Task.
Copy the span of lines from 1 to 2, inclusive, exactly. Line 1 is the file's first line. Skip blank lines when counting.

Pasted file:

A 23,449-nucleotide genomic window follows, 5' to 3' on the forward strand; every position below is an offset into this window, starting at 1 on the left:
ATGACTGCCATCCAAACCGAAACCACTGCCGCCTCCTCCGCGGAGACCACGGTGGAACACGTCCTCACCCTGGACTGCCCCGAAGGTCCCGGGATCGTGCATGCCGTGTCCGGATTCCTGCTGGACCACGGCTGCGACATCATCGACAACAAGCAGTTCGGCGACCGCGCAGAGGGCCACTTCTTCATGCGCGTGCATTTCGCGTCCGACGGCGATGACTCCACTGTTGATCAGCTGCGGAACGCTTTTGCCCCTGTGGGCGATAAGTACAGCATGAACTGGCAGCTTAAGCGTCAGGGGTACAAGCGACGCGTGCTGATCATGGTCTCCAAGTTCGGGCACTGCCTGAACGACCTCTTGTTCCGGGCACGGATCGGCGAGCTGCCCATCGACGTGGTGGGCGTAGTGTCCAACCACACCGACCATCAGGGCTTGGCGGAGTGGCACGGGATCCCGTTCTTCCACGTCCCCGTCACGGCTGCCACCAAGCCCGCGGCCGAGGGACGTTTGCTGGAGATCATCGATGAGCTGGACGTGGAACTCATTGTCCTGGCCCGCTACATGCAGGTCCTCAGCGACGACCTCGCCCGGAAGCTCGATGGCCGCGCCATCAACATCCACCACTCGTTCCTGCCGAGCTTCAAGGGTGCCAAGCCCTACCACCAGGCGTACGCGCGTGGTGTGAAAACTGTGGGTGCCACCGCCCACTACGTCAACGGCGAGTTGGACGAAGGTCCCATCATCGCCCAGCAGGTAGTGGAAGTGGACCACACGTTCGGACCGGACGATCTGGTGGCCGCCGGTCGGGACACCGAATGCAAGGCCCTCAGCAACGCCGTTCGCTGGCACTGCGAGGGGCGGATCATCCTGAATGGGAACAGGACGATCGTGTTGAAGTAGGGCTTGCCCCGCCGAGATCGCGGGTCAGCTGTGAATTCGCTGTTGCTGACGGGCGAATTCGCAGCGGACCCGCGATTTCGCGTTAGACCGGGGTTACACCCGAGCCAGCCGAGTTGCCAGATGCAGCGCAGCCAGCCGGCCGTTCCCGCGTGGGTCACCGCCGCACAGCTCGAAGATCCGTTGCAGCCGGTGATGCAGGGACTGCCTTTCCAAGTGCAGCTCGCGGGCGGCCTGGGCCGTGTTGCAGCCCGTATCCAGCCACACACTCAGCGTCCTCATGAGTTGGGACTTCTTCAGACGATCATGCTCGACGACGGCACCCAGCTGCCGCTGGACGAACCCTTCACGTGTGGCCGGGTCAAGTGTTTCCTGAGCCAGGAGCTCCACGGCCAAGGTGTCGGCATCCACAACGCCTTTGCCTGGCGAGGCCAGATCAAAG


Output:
A 23,449-nucleotide genomic window follows, 5' to 3' on the forward strand; every position below is an offset into this window, starting at 1 on the left:
ATGACTGCCATCCAAACCGAAACCACTGCCGCCTCCTCCGCGGAGACCACGGTGGAACACGTCCTCACCCTGGACTGCCCCGAAGGTCCCGGGATCGTGCATGCCGTGTCCGGATTCCTGCTGGACCACGGCTGCGACATCATCGACAACAAGCAGTTCGGCGACCGCGCAGAGGGCCACTTCTTCATGCGCGTGCATTTCGCGTCCGACGGCGATGACTCCACTGTTGATCAGCTGCGGAACGCTTTTGCCCCTGTGGGCGATAAGTACAGCATGAACTGGCAGCTTAAGCGTCAGGGGTACAAGCGACGCGTGCTGATCATGGTCTCCAAGTTCGGGCACTGCCTGAACGACCTCTTGTTCCGGGCACGGATCGGCGAGCTGCCCATCGACGTGGTGGGCGTAGTGTCCAACCACACCGACCATCAGGGCTTGGCGGAGTGGCACGGGATCCCGTTCTTCCACGTCCCCGTCACGGCTGCCACCAAGCCCGCGGCCGAGGGACGTTTGCTGGAGATCATCGATGAGCTGGACGTGGAACTCATTGTCCTGGCCCGCTACATGCAGGTCCTCAGCGACGACCTCGCCCGGAAGCTCGATGGCCGCGCCATCAACATCCACCACTCGTTCCTGCCGAGCTTCAAGGGTGCCAAGCCCTACCACCAGGCGTACGCGCGTGGTGTGAAAACTGTGGGTGCCACCGCCCACTACGTCAACGGCGAGTTGGACGAAGGTCCCATCATCGCCCAGCAGGTAGTGGAAGTGGACCACACGTTCGGACCGGACGATCTGGTGGCCGCCGGTCGGGACACCGAATGCAAGGCCCTCAGCAACGCCGTTCGCTGGCACTGCGAGGGGCGGATCATCCTGAATGGGAACAGGACGATCGTGTTGAAGTAGGGCTTGCCCCGCCGAGATCGCGGGTCAGCTGTGAATTCGCTGTTGCTGACGGGCGAATTCGCAGCGGACCCGCGATTTCGCGTTAGACCGGGGTTACACCCGAGCCAGCCGAGTTGCCAGATGCAGCGCAGCCAGCCGGCCGTTCCCGCGTGGGTCACCGCCGCACAGCTCGAAGATCCGTTGCAGCCGGTGATGCAGGGACTGCCTTTCCAAGTGCAGCTCGCGGGCGGCCTGGGCCGTGTTGCAGCCCGTATCCAGCCACACACTCAGCGTCCTCATGAGTTGGGACTTCTTCAGACGATCATGCTCGACGACGGCACCCAGCTGCCGCTGGACGAACCCTTCACGTGTGGCCGGGTCAAGTGTTTCCTGAGCCAGGAGCTCCACGGCCAAGGTGTCGGCATCCACAACGCCTTTGCCTGGCGAGGCCAGATCAAAG